This could be hydrobromic or hydrochloric acid, but even though abbreviations are not helpful, it is important to see that once you’ve learned the reaction, it will be roughly the same experience regardless of the electrophile. It can be any variable much like calculus or algebra.
If one draws out what remains of this sequence of arrows, the next step in the mechanism is ready to be drawn.
The nucleophile attacks the hydrogen which loses its electrons to the newly formed conjugate base formed. Understanding these elementary steps comes from polarity.
Charges, even partial ones, from polar covalent bonds are sufficient to drive a reaction. Since Br is more electronegative than H, the hydrogen is electron deficient or partially positively charged. If done correctly, a mechanism will show the following intermediate.
The question is where did the electrophile (H) go (what is the regiochemistry?). Since every arrow drawn is a bond in the succeeding structure, when drawing resonance structures or mechanisms, go step by step.
The biggest mistake is to focus on the solution rather than going step by step. It is easiest to make mistakes when you are not drawing and thinking sequentially.
The question: Why does the electrophile go there?
Or stated the other way, why does that carbon attack the electrophilic proton to attach it at the less-substituted (primary) carbon? Why attach to the end of the skeleton?
This was a profound observation made in 1865 by Russian chemist, Vladimir Markovnikov (Romanized spelling: In his notebooks, he signed it as Markownikoff). He noted with the very few tools at his disposal that “in the electrophilic addition of H-X (H-Cl, H-Br, H-I) to asymmetric alkenes…
“the electrophile adds to the carbon having more hydrogens atoms.”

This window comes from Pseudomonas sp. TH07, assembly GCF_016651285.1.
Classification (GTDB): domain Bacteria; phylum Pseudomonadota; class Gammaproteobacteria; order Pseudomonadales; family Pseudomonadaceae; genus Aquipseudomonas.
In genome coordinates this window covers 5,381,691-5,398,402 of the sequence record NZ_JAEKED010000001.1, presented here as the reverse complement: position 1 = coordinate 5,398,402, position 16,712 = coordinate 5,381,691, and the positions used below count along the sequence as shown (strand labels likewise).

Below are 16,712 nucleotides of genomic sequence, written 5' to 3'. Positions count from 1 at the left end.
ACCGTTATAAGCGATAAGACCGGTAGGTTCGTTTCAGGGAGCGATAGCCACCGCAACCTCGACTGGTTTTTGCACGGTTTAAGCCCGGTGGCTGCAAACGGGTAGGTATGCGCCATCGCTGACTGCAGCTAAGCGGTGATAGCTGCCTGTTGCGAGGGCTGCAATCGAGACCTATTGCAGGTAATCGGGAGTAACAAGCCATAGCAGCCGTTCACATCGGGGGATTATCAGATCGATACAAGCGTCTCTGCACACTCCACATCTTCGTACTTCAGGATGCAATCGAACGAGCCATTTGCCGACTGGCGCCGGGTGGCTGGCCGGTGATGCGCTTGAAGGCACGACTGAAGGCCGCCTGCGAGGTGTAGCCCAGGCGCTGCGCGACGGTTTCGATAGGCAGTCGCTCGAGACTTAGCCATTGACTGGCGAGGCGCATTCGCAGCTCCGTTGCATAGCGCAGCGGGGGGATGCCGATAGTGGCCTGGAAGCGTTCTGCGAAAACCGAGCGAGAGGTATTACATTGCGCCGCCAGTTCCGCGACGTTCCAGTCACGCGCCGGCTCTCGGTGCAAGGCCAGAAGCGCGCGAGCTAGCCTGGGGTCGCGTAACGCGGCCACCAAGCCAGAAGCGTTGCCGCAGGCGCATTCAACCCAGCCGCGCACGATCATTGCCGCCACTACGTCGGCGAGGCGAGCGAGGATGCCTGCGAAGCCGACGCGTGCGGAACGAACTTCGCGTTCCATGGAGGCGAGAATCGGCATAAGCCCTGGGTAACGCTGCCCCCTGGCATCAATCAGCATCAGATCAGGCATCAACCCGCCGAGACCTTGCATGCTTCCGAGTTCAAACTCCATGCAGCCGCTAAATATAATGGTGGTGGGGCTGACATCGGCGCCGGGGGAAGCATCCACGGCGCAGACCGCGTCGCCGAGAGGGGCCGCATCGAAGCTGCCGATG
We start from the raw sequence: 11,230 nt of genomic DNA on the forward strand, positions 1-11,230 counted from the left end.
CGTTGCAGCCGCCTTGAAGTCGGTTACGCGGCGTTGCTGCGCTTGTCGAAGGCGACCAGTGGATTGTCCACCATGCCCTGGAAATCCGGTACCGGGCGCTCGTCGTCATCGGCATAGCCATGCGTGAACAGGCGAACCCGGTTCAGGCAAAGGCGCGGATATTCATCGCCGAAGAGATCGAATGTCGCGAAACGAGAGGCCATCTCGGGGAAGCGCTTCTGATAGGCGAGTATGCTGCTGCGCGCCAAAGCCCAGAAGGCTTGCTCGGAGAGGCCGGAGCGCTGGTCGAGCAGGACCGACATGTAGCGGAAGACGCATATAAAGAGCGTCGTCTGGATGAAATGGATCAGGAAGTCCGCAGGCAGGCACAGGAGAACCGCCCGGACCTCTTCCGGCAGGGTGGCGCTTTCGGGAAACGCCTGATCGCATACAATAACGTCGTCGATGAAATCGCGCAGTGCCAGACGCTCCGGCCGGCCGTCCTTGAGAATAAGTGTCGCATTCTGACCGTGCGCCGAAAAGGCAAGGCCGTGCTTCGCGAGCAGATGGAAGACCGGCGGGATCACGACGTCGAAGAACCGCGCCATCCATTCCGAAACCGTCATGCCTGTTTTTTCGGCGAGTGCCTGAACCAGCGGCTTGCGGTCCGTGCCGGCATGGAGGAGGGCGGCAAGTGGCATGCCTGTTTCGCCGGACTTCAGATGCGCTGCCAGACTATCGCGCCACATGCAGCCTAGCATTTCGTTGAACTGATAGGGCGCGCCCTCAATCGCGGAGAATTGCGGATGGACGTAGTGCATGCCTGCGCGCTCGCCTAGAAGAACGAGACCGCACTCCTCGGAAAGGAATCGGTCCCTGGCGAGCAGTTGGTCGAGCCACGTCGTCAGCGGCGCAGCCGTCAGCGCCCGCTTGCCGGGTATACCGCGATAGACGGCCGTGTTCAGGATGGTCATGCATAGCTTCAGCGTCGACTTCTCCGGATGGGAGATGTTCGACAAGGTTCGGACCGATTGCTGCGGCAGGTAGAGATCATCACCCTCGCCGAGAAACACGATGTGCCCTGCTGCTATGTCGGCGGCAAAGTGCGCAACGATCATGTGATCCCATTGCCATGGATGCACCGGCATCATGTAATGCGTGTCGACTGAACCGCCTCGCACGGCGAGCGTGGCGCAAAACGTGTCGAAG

This name is still very important as it now refers to the regiochemistry of the reaction not necessarily the memory device that bears Markovnikov’s name. “The Rich Get Richer” in hydrogens. The carbon with more hydrogens will get more hydrogens. This is so you get a more substituted carbocation (see hyperconjugation).
Notice that on the initial pi or double bond, there is a primary (1o) carbon and a secondary (2o) carbon. These constitute the nucleophile. The reason Markovnikov’s rule works, in most cases, is that the “hole” or “sink” for electrons now appears on a more substituted carbon. That’s why the Br appears with that regiochemistry. Because the choice of one over the other exists, this is a fundamental question. Even Markovnikov however was unaware of the reason behind why his observations were as they were observed.
Markovnikov regiochemistry means when the added group is in place on the backbone of the hydrocarbon. It ends up on more highly-substituted carbon—when there is a choice. If they are equally substituted carbons in the alkene, the reaction occurs at both places and in a predictable ratio of one-to-one (1:1). This is synthetically useless.